Written by Stephen Henshaw, P.G., President & CEO, EnviroForensics
As seen in the October 2013 issue of Cleaner and Launderer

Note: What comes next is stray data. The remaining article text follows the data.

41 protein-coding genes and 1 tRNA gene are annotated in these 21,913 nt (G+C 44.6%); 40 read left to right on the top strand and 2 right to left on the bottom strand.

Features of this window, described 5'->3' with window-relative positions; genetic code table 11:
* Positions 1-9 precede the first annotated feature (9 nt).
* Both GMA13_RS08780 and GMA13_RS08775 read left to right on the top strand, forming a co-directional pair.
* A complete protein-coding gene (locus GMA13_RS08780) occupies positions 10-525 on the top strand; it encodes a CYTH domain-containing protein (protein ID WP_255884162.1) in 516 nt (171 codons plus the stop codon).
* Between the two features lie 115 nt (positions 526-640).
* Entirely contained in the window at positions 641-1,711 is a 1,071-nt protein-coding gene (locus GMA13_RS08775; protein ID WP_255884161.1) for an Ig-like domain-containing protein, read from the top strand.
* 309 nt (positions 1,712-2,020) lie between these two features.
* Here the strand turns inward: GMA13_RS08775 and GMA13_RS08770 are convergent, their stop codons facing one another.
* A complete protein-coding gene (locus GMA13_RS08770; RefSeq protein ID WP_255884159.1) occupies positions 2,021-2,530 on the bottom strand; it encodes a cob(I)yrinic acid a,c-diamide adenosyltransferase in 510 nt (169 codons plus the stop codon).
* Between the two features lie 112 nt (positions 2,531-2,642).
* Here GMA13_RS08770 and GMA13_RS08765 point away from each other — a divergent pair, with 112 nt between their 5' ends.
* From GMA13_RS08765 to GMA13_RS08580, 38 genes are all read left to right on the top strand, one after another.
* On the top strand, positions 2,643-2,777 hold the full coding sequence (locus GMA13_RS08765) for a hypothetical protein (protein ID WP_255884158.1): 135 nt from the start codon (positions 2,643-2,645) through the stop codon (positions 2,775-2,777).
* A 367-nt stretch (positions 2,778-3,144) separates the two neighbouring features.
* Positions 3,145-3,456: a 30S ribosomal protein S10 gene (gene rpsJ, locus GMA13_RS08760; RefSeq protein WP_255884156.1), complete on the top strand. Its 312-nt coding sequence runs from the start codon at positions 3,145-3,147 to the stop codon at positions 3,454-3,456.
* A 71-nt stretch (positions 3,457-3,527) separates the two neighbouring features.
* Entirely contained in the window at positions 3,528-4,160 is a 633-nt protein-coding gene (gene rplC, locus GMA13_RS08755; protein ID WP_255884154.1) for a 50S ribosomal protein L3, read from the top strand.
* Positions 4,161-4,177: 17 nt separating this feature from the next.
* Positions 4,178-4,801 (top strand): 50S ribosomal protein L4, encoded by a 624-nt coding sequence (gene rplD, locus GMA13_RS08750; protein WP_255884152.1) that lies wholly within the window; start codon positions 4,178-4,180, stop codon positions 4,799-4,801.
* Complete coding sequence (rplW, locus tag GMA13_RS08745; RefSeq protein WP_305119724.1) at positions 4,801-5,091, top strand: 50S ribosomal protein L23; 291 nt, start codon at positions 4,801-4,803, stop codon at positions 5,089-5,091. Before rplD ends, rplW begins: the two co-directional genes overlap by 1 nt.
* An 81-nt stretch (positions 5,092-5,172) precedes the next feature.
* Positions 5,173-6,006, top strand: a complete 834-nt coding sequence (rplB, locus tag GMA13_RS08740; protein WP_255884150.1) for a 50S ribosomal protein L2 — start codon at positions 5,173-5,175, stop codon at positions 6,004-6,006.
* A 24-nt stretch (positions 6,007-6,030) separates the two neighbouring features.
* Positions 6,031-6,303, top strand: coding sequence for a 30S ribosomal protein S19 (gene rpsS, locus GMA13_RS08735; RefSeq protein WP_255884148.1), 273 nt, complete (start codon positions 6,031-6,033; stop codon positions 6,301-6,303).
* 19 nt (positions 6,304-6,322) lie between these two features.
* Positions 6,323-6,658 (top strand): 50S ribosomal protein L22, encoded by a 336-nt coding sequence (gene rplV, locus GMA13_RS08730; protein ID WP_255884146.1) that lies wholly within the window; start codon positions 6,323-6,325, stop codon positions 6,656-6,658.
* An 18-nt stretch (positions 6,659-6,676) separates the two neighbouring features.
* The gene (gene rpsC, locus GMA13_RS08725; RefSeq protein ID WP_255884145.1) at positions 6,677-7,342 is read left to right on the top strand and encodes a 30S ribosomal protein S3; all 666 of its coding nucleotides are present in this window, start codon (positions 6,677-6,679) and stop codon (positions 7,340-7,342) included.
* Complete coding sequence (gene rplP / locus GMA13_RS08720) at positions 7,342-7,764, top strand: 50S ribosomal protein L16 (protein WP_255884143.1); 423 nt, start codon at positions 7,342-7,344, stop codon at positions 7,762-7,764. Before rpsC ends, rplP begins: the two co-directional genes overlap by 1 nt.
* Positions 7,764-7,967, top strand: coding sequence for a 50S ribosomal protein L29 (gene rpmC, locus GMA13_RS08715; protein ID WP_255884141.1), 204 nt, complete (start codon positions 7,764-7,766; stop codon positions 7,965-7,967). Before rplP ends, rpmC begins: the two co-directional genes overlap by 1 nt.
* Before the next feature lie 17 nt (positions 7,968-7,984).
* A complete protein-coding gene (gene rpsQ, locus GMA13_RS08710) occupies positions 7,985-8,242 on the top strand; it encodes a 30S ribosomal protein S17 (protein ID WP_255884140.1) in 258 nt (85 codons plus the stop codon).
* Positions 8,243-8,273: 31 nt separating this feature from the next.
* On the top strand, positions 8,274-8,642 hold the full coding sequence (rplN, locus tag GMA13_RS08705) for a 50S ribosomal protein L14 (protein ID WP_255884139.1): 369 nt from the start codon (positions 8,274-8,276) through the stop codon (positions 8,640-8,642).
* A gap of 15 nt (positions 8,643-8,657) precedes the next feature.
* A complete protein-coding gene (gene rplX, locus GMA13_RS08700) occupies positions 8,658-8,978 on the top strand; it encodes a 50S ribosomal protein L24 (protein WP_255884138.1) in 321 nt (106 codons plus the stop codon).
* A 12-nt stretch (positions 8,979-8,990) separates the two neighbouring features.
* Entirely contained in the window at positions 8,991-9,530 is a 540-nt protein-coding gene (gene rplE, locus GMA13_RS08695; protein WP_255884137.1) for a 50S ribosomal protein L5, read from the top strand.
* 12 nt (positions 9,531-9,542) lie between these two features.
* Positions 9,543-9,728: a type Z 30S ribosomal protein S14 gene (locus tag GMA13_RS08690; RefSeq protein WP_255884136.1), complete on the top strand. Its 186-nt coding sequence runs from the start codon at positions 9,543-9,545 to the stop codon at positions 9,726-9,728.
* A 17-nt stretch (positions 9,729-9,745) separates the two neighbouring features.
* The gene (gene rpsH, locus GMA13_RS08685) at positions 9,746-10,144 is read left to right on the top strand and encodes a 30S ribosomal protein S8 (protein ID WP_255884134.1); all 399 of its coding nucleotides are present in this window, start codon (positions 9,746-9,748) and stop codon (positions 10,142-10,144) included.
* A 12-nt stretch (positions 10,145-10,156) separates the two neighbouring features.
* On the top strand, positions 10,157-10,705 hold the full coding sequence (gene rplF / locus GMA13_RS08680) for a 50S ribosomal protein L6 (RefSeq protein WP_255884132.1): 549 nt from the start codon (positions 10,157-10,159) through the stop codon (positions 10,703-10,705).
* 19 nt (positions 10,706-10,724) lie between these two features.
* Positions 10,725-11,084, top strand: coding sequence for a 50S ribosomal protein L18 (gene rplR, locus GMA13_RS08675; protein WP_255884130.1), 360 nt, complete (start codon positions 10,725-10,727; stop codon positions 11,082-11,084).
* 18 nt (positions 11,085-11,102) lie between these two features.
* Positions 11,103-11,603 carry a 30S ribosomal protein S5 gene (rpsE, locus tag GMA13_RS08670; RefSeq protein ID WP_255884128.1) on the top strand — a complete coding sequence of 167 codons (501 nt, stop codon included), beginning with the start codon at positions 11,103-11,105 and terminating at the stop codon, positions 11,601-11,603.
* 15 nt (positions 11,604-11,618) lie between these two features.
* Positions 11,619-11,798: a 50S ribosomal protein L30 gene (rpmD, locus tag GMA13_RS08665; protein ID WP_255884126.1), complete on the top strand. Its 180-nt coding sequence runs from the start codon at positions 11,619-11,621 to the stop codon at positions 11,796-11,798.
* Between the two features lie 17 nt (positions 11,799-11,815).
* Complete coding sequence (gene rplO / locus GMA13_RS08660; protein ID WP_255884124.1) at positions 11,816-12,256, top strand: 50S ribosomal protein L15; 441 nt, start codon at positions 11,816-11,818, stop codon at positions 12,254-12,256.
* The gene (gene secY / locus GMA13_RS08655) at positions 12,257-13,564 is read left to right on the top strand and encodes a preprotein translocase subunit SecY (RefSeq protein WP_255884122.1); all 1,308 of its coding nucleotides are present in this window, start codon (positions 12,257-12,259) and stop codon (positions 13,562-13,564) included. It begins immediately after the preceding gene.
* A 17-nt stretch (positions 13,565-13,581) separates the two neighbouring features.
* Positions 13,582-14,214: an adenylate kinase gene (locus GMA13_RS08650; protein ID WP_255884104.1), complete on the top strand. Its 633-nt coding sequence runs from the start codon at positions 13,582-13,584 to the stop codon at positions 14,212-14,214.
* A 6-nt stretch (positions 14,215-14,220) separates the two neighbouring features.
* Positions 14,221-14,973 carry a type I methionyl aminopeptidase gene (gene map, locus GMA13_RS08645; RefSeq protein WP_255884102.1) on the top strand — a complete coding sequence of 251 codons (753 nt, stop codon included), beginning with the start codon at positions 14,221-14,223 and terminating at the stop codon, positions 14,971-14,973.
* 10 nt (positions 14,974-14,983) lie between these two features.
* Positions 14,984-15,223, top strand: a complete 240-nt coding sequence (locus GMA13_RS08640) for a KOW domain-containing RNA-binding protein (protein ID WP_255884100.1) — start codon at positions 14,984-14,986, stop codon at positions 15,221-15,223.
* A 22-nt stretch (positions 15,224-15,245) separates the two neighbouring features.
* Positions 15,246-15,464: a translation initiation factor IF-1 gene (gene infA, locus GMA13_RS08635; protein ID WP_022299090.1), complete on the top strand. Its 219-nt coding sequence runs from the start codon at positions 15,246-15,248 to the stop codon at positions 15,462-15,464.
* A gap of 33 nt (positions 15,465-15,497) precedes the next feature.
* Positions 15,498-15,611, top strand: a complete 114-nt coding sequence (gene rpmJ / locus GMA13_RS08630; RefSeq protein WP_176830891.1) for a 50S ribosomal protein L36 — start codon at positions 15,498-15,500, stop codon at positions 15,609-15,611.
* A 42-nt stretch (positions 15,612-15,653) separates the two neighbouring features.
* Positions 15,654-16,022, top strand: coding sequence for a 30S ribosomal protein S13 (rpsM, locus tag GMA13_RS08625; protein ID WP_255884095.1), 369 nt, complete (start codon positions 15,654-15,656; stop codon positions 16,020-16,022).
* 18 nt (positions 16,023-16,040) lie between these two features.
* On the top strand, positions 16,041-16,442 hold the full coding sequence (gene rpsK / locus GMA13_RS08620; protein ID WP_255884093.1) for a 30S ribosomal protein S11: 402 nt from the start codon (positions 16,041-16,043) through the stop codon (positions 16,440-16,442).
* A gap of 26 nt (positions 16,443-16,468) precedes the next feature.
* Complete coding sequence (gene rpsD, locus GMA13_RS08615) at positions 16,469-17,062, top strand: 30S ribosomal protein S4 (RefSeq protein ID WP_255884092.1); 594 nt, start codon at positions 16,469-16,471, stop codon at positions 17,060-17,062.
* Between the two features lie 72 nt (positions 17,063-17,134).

Over the years, environmental regulations have gotten more and more restrictive. The permissible levels of chlorinated solvents in groundwater, soil and indoor air continue to be pushed lower. While the acceptable level of PCE in indoor air was actually increased by the federal government, the acceptable level of TCE (a breakdown product of PCE) was drastically lowered, which has resulted in an increase of Sites posing a public health risk. It is the vapors, which contain volatile organic compounds from releases of cleaning solvents or gasoline, which is posing the greatest risk to people living or working near the Sites where the contaminants were released. The regulatory requirement to evaluate the fate and distribution of these contaminated vapors into homes, apartments, schools, and businesses is raising the publics concern and could create the perception of risk and with those perceptions associated concerns and fears of health effects.